frequency is calculated from the following equations when the
counter setting is up/down.
I
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Ȧt
Modulating signal
(Vra)
Carrier (Arc) Offset signal
THIPWM
Ȧt
g1
Ac
0
Figure 2: Generation of THIPWM
( ) TTBCLK TBPRD TPWM × = 2 (4)
TPWM
FPWM
1
=
(5)
CLKDIV HSPCLKDIV
SYSCLKOUT
TBCLK
×
=
(6)
Where TPWM is the PWM interval, TBRD is the value saved
in TBPRD register, TTBCLK is the time of one clock cycle,
and FPWM is the carrier frequency. The clock frequency is
calculated using equation 4 where SYSCLKOUT is the
synchronous clock frequency which 100MHz, HSPCLKDIV is
High Speed Time-base Clock Prescale Bits which to be
selected as one of the following values (1, 2, 4, 6, 8, 10, 12, or
14). CLKDIV is Time base Clock Prescale Bits which to be
selected as one of the following values (2, 2, 4, 16, 32, 64, or
128). The PWM cycle (TPWM) shown in Figure 3.
Figure 3: One Switching Interval
To prevent a short circuit in the dc link of IGBT voltage
source PWM converters, the dead time period during which
both the upper and lower IGBT’s of the inverter phase leg are
off, need to be inserted in switching signals. The dead time can
cause waveform distortion and the fundamental voltage loss of
the converter. To create dead time for the switches on the
same leg the dead band (DB) module is used. The DB module
supports independent values for rising edge (RED) and falling
edge (FED) delays. The amount of delay is programmed using
the dead band rising edge (DBRED) and dead band falling
edge (DBFED) memory-mapped registers. These are 10-bit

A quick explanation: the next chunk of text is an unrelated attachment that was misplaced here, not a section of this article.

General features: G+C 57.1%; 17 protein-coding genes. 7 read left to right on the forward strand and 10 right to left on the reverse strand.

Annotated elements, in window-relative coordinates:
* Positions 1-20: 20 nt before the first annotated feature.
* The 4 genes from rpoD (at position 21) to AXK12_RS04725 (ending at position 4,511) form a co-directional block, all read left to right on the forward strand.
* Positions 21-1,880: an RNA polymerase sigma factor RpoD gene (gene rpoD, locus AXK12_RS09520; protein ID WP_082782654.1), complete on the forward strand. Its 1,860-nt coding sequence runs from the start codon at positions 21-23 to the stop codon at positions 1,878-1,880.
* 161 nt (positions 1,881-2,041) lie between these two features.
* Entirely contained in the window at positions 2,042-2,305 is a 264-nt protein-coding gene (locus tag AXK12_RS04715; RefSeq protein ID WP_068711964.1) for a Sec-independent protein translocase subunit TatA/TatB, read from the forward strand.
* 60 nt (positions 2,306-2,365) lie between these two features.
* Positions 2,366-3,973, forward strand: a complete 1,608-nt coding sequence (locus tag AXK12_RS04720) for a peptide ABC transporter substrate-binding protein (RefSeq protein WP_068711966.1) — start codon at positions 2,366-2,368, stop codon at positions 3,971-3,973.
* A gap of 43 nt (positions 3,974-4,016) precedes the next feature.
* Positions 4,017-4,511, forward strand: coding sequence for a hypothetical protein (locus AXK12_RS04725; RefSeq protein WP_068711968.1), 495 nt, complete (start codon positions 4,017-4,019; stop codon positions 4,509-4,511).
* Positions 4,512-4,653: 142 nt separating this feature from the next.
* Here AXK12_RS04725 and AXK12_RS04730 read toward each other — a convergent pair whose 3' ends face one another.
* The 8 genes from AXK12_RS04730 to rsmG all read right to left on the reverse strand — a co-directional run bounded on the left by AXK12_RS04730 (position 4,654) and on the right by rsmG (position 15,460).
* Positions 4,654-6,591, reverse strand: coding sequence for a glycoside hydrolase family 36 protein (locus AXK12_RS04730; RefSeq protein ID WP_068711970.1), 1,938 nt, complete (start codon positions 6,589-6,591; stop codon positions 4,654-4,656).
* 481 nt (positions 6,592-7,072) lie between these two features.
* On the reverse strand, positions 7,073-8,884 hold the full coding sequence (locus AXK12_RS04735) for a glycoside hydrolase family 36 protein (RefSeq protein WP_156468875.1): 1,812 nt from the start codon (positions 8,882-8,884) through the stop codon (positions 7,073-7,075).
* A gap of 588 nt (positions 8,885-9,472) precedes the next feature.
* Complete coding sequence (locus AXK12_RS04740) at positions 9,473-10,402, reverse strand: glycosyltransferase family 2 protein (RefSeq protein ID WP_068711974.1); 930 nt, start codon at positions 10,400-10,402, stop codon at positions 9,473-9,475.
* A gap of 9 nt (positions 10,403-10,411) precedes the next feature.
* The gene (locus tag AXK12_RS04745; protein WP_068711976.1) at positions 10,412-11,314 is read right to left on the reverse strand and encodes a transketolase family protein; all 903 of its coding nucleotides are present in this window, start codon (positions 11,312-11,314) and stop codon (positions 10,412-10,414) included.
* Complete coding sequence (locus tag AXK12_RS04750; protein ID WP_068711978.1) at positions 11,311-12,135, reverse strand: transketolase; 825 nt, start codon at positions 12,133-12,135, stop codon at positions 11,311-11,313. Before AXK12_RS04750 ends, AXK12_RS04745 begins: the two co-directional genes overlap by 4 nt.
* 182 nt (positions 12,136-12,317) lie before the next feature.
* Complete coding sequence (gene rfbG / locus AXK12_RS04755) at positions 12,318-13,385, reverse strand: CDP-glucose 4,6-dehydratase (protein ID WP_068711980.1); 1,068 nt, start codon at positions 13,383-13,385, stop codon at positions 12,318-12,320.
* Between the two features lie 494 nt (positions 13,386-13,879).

registers and their value represents the number of TBCLK
periods a signal edge is delayed by. The formulas to calculate
FED and RED respectively are as follow [8]:
TTBCLK DBFED FED × = (7)
TTBCLK DBRED RED × = (8)
III. PARALLEL CONNECTION
In parallel operation, two or more inverters are tied together to
share the load. In this paper, a system of two units will be
discussed for convenience. Figure 4 shows two inverters
which are directly connected at input and output ends. The
parallel connection done for the two bridges such that the dc
side filters and the ac side filter are common for the two
parallel inverters. Inverters with different ratings some times
encountered to increase the power capability of the system, it
is desirable to share the currents according to the rated power
of each module. If the bridges inverter used non-identical
IGBT's, current sharing and circulating current are to be
considered.
To study the current sharing and circulating current one mode
of operation is to be considered. Figure 5 shows the mode of
operation when the current IdA+ flowing through Q1A and
Q1B, however the current IdA- flowing back to the source
through Q6A and Q6b. the Figure shows the current sharing
between Q1A and Q1B with two series resistors included.
Va
Vb
Vc
VDC
+
-
Va
Vb
Vc
ID
IdA+
IdB+
IaA+
IaB+
Ia
Inverter A
Inverter B
Q1 Q3
Q5
Q2 Q4 Q6
Q5 Q3 Q1
Q2 Q4 Q6
DC filter
AC filter
R11
A R12
A R13
A
R21
B R22
B R23
B
R1= 0.2 ȍ
×3
R2= 0.15
ȍ ×3
Figure 4: Parallel Connection of Two Three-Phase Inverters
The current sharing depends on the IGBT’s Q1A and Q1B, If
VCE1A not equal to VCE1B as a result IdA+ will not be equal
to IdB+.
Figure 5: Circulating Current during One Switching Cycle
To maintain similar current sharing between the two inverters
series resistor R1 and R2 added between each leg of the six

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legs and the common point as shown in Figure 8. R1 box